Around 9pm on 20 April 2016, 2 explosions were reported in Bogota, the first on Calle 109 with Carrera 45 (in the north of the city) and the second on Avenida Ciudad de Cali with Calle 26 (near Bogota El Dorado Airport). You should be especially vigilant and follow the advice of local authorities.
The security situation can change very quickly in many areas of the country. You should pay close attention to warnings issued by the Colombian authorities. In general, the more remote the area, the greater the potential threat to your safety. You should be particularly cautious and vigilant during any major events and in crowded places.
International Private Medical Insurance For Travel To Colombia
Healthcare In Colombia
Medical facilities in Colombia vary widely in quality. In large cities and state capitals, private clinics provide good quality care for routine treatments and complex treatment. Make sure you have adequate medical and travel health insurance and accessible funds to cover the cost of any medical treatment abroad and repatriation. Public health facilities and those in smaller cities are generally ill equipped and poorly funded. Ambulance services in remote areas are unreliable and public hospitals often lack adequate medical supplies.
You can find most medication in pharmacies in large cities, but medicine for complex treatment may be unavailable in rural areas and small towns. You may need a prescription from a local doctor to get some controlled medicine.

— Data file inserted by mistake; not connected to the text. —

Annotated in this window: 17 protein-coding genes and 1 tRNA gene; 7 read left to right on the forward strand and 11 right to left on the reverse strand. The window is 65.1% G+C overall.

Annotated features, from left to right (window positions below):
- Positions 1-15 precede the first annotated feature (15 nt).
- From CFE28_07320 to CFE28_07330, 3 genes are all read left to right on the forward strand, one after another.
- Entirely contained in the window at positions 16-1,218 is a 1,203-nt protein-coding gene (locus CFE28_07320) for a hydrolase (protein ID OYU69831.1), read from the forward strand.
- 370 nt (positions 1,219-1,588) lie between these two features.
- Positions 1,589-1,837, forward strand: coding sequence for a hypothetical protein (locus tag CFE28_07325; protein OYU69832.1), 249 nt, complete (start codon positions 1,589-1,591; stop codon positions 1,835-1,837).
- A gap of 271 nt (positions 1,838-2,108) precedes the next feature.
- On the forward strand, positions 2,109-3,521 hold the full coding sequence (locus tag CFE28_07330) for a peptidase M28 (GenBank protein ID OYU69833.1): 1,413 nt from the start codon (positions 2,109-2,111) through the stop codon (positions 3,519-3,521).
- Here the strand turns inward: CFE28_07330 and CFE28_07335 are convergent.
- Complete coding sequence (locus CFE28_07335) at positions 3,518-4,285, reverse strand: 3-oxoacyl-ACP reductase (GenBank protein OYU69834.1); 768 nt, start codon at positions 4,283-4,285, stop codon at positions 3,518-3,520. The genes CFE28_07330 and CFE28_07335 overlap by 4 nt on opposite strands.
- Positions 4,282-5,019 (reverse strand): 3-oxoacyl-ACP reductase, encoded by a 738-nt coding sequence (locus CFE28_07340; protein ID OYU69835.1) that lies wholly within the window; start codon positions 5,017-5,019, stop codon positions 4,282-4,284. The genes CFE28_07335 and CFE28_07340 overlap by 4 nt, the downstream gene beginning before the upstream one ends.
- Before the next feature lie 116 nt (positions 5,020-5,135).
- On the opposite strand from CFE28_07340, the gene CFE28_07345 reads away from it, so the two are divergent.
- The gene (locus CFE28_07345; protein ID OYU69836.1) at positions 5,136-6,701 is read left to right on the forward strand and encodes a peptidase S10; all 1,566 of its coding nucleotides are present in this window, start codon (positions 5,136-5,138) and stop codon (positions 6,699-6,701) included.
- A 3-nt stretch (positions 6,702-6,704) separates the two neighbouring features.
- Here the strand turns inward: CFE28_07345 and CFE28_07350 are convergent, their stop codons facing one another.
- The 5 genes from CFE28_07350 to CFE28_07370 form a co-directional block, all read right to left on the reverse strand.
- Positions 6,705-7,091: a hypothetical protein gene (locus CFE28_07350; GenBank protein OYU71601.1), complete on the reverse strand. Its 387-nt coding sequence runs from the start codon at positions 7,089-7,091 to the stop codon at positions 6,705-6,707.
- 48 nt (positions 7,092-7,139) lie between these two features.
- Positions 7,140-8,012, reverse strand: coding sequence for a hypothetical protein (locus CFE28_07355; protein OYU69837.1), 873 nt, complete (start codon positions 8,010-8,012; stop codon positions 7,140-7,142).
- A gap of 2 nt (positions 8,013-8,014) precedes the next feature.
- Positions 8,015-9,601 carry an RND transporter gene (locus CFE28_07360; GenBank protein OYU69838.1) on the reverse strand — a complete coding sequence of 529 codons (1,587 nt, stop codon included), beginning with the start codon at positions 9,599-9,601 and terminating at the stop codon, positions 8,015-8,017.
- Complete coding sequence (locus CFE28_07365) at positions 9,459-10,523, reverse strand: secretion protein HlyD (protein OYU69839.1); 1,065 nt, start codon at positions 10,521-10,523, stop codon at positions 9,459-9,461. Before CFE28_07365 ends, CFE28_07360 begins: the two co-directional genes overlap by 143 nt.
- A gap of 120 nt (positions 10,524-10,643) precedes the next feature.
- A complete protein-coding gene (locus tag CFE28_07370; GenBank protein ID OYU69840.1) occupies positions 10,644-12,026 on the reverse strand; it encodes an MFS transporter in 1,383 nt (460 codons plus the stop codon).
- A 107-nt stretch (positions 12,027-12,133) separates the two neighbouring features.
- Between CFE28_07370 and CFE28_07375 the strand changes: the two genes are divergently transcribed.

If you need emergency medical assistance during your trip, you should dial 123 to ask for assistance. Contact your insurance/medical assistance company promptly if you are referred to a medical facility for treatment.
Cases of locally transmitted Zika virus have been confirmed in the last 2 months. Discuss your travel plans with your healthcare provider, particularly if you’re pregnant or planning to become pregnant.
Dengue fever, malaria and yellow fever are present throughout the country, although the coastal and southern states with lower altitudes are the most affected, especially during or shortly after the rainy season between April and November.
Tap water is safe to drink only in Bogota, Medellin and Cali. You should drink only bottled water and avoid ice in drinks.
Cases of Chikunyunga virus have been confirmed in Colombia. You should take steps to avoid being bitten by mosquitoes. For more details about this outbreak, see the website of the National Health Network and Centre.
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